Take a Break!

By Reyna Fisher, M.A.  

Do you feel drained, anxious, tired, irritable, or simply miserable? Do you feel like your workday never has enough hours in it? Are you starting not to care anymore? You may be burnt out, and it is probably time for you to start taking more breaks.

Burnout is the feeling of being emotionally, physically, and mentally exhausted. Burnout can be detrimental to you, the workplace, and your relationships; however, it is preventable. A break is a time during the day where you stop doing work tasks and shift your attention to something non-work-related. 

Burnout is harmful to the employer and employee. It may arise from working long hours, having unclear job expectations, lack of resources or support at work, poor job fit or work-life balance, or unhealthy work environment and team culture. You may feel numbness about your tasks, dread going into work, and begin doubting your capabilities. Anger, forgetfulness, cynicism, hopelessness, and less enjoyment in life are common feelings associated with burnout. Typically, these feelings do not stay at work but overflow into personal relationships instead. Burnout can lead to higher employee turnover and lower productivity, creativity, and interest in work. Burnout also has health risks for the individual. It can increase the chance of gastrointestinal problems (possibly from heightened stress), insomnia, fatigue, substance misuse, anxiety, depression, stroke, type 2 diabetes, heart disease, infections, high cholesterol, phobias, nightmares, and Repetitive Stress Injuries (RSI). It is beneficial to the employee and employer to utilize their resources to prevent burnout.  

Research indicates that taking breaks at work is beneficial in preventing burnout and increasing productivity. A break may allow you to rest and recover the energy needed to continue working and regain focus. The break can be long or short and is a time for resting the brain, body, and/or emotions. What you do on the break does not matter as long as you are detaching from work. It is essential to pay attention to your body to notice when you need a break.   

Breaks can be anything from going for a walk to napping to grabbing a cup of coffee or surfing the web. It is crucial to monitor your own body and take a break before your energy is depleted. During breaks, you can utilize relaxation strategies (e.g., breathing, meditation, reading, getting fresh air, drinking water, debriefing with an encouraging coworker) to help you recover. Taking breaks is not the only way to prevent burnout. You can utilize multiple resources (e.g., encouragement, gratitude, task delegation, avoiding overtime, time management, team building activities, good quality sleep, physical and emotional detachment from work, exercise, social support, healthy diet) on- and off-the-clock to help prevent burnout. Both on- and off-job recovery are essential for health, job performance, and creativity.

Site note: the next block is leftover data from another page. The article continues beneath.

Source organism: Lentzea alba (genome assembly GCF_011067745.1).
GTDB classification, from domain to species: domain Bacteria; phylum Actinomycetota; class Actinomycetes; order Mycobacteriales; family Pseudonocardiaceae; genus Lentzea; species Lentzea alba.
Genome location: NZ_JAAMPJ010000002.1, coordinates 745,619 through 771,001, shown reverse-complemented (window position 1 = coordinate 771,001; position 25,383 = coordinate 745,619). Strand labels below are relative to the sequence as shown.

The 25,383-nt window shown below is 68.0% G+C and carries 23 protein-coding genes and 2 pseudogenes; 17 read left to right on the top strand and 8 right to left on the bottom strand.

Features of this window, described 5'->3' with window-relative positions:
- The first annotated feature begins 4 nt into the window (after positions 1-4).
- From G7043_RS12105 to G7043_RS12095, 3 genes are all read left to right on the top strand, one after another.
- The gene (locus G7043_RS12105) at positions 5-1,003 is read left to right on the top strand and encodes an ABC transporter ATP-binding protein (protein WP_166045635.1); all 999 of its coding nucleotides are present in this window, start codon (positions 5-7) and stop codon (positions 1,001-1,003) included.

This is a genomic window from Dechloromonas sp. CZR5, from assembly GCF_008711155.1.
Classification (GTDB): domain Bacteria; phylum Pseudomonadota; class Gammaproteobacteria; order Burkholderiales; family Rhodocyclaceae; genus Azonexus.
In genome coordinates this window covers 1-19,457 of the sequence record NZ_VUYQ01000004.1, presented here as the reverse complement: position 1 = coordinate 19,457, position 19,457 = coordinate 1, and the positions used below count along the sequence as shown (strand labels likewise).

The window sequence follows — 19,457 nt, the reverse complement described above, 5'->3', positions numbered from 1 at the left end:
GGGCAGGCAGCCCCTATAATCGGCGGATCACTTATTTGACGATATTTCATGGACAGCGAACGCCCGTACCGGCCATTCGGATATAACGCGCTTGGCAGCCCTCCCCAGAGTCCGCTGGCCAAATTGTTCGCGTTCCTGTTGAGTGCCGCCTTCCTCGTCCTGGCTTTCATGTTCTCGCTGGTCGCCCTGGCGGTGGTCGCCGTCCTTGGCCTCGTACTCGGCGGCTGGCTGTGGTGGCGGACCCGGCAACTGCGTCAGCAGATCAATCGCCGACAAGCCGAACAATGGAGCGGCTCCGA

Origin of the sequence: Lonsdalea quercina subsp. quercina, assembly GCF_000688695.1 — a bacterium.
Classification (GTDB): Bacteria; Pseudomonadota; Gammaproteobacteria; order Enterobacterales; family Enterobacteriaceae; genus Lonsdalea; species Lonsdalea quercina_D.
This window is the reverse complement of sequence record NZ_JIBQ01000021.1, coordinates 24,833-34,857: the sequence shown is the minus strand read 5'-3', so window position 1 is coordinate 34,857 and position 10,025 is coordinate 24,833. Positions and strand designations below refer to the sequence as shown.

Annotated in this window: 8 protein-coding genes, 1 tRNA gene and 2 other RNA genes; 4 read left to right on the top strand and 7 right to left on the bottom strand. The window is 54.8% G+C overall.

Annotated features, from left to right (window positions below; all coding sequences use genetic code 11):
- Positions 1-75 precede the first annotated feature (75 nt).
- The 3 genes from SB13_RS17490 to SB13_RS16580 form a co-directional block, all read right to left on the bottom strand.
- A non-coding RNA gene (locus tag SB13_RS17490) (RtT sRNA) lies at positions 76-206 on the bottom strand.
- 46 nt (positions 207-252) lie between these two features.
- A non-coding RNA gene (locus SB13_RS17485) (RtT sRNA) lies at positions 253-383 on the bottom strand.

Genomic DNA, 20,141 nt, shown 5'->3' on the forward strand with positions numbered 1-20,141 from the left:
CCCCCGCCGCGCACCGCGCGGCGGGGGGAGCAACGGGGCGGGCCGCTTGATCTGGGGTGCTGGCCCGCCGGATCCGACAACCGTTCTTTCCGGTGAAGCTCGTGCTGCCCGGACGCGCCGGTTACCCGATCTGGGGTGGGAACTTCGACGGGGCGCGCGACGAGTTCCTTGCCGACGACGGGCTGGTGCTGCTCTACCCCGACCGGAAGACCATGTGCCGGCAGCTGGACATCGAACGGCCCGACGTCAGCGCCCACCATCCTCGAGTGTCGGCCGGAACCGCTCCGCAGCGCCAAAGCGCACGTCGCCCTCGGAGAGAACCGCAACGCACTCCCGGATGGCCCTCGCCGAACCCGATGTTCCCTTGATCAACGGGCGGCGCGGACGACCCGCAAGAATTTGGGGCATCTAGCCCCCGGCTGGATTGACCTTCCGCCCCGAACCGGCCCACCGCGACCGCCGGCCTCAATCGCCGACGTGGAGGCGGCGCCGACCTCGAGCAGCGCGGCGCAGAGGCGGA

If you’re feeling irritable, stressed, or overwhelmed, try taking a break! Below is a list of ideas for what to do on your break. Check it out! Download the PDF to save for later.


  1. https://www.helpguide.org/articles/stress/burnout-prevention-and-recovery.htm#:~:text=Burnout%20is%20a%20state%20of,unable%20to%20meet%20constant%20demands

  2. https://www.verywellmind.com/stress-and-burnout-symptoms-and-causes-3144516

  3. https://www.mayoclinic.org/healthy-lifestyle/adult-health/in-depth/burnout/art-20046642


Bosch, C., & Sonnentag, S. (2019). Should I take a break? A daily reconstruction study on predicting micro-breaks at work. International Journal of Stress Management, 26(4), 378.

Da HiLLs, L. (2018). Understanding and preventing employee burnout.

de Jonge, J., Spoor, E., Sonnentag, S., Dormann, C., & van den Tooren, M. (2012). “Take a break?!” Off-job recovery, job demands, and job resources as predictors of health, active learning, and creativity. European Journal of Work and Organizational Psychology, 21(3), 321-348.

Gaeta T. J. (2020). Need for a holistic approach to reducing burnout and promoting well-being. Journal of the American College of Emergency Physicians open, 1(5), 1050–1051. https://doi.org/10.1002/emp2.12111

Kühnel, J., Zacher, H., De Bloom, J., & Bledow, R. (2017). Take a break! Benefits of sleep and short breaks for daily work engagement. European Journal of Work and Organizational Psychology, 26(4), 481-491.

Sen, S., Rachuri, K. K., Mukherji, A., & Misra, A. (2016). Did you take a break today? Detecting playing foosball using your smartwatch. In 2016 IEEE international conference on pervasive computing and communication workshops (PerCom Workshops) (pp. 1-6). IEEE.

Silvervarg, A., Haake, M., & Gulz, A. (2018, June). Perseverance Is crucial for learning.“OK! but Can I take a break?”. In International Conference on Artificial Intelligence in Education (pp. 532-544). Springer, Cham.


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